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11 Interesting Facts About Comets You Never Knew (2022 Updates)

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Night scene with a comet

Comets are nothing more than frozen leftovers from the creation of our Solar System, but they are wonderful and spectacular to see. Although comets are far away from our planet, we can often view them using telescopes. Occasionally, comets even enter our atmosphere, which causes them to be termed meteors.

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The 11 Interesting Facts About Comets You Never Knew

If you are interested in learning more about comets, you have come to the right place. Here are 11 interesting facts about comets that scientists have discovered over the years:

1. Comets are sometimes called “dirty snowballs” and “cosmic snowballs”

This may sound goofy, but comets are sometimes called “dirty snowballs” or “cosmic snowballs” because they are made up of ice, rock, dust, and gas. This creates a dirty snowball appearance.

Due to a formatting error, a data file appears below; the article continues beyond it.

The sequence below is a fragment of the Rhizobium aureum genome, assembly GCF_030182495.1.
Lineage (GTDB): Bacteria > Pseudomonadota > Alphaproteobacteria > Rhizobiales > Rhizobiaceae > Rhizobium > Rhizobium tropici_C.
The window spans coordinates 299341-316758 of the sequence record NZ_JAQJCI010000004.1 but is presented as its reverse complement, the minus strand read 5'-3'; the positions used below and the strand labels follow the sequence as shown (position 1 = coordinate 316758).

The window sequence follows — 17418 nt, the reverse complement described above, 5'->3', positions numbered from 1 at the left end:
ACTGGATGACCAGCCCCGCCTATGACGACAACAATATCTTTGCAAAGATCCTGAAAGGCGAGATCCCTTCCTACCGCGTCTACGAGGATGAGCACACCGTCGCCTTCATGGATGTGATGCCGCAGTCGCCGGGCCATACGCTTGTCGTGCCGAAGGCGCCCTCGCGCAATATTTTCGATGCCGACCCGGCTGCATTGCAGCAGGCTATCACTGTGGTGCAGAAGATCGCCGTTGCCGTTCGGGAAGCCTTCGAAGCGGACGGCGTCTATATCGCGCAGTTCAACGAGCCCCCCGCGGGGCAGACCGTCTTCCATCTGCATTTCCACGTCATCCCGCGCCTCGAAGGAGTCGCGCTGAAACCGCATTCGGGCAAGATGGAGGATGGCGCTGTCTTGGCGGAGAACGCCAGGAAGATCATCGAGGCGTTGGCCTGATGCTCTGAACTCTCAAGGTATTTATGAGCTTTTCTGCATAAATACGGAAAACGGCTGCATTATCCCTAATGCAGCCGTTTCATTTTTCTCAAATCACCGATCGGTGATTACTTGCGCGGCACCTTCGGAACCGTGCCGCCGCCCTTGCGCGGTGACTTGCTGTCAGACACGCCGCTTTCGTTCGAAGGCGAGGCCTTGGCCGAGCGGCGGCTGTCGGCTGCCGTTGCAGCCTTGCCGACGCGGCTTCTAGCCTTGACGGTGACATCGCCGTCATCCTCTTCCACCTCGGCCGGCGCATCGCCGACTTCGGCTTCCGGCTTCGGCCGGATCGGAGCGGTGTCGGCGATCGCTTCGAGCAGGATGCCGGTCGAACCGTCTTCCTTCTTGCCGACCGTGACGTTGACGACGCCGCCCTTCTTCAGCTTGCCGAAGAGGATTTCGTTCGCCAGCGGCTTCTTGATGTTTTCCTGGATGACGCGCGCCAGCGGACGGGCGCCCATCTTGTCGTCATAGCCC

Most of the components that go into the comet are remnants of our Solar System’s creation. In other words, comets are sort of like leftovers from our Solar System.

Stars photograph

Image Credit: Piqsels


2. It’s believed that comets are billions of years old

Comets are surprisingly old. In fact, they are ancient. Because comets are made up of the leftovers of our Solar System’s creation, scientists believe that comets are made up of components 4.6 billion years old.


3. Comets follow an elliptical path

Part of what makes a comet a comet is the fact that it follows an elliptical path or orbit. An elliptical path is whenever a large object orbits around the Sun. The Earth and other planets also have an elliptical path.

Because comets follow an elliptical path, comets can be seen time and time again. They follow the same path on a loop, though how fast they orbit the Sun depends on their location. So, scientists are able to predict whenever some comets will be seen again.

comet

Image Credit: Piqsels


4. Some comets have been observed for centuries